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What kind of depths should a guy be targeting now around sunset and early evening? 26-30ft? Are perch that disapear around sunset a good sign?

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Most of my productive spots will have perch thick up untill dark to the point where putting down a small shiner or fathead is tough before sundown because they peck at it. Ocassionally I will see sunfish roam through during the day and a few crappies after dark but the perch in my opinion are key. That being said, there are many more areas that hold perch then hold walleyes, but it sounds like you are in a good spot where the walleyes are moving up to feed on the perch in the evening and then sliding back out deep during the daylight hours. Midlake humps can be very productive this time of year when adequate forage is nearby. Some things to look for are sand to muck transitions, weedlines within close proximity to a hard break, neckdown areas where deepwater meets shallow water with sand or gravel flats nearby. One thing I start looking for this time of year is areas near spawning shoals or shallow gravel flats or rock, rubble areas with deep water nearby. As the season goes on, walleyes will stage within a half mile or so of these areas using the deep water during the day and feeding shallow to a hard break or weedline in the evening and then move back to deeper water during the day. This is not a hard and fast rule but has helped me stay on fish over the years and keep catching walleyes right up till the season closes.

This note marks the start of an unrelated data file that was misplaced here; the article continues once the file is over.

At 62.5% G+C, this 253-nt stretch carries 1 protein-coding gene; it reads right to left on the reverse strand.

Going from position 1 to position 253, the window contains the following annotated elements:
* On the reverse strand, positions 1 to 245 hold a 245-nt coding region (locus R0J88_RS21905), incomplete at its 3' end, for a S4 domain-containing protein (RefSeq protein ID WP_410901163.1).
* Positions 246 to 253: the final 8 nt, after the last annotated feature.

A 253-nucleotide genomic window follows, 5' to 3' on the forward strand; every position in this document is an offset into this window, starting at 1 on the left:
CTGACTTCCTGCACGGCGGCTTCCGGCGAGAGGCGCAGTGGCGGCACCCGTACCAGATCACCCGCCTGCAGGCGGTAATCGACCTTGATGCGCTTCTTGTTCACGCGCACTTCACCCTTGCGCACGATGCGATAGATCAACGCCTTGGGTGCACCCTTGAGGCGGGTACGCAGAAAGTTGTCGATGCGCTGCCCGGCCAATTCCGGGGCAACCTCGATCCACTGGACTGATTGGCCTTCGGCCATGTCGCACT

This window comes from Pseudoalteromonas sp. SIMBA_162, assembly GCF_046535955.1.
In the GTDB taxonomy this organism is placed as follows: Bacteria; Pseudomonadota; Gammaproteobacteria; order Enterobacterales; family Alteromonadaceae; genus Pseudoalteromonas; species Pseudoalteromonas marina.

In any system, there will be fish that remain relatively shallow all season and other fish that will remain relatively deep and it is trying to decipher the movement patterns when they are feeding that becomes the biggest puzzle for most of us. If you find one walleye, then there are generally more in the area and if your only getting on 1-2 fish a night small moves around the area can sometimes help you hit the jackpot.

The cliche is the spot on the spot. I like to use a buddy sysstem where we punch 10-15 holes on and around the area and each setup a tipup and then hole hop with a small spoon and work the deeper water progressively moving shallower. This of course is infinately easier to do, when you have warmer temps!

Tunrevir~

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Thanks for the info tunrevir. I'm going to try moving around to find the "spot on the spot". How do you find different types of bottom content such as sand, muck, gravel, rocks? Are there maps that show this? Thanks!

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Dozer I think i could help ya out im pretty sure i fish the lake that you are tlking about though i know there are two in the area if ya want to pm me the lake name i could give ya some insight on em was actually out yesterday and did ok on one of em.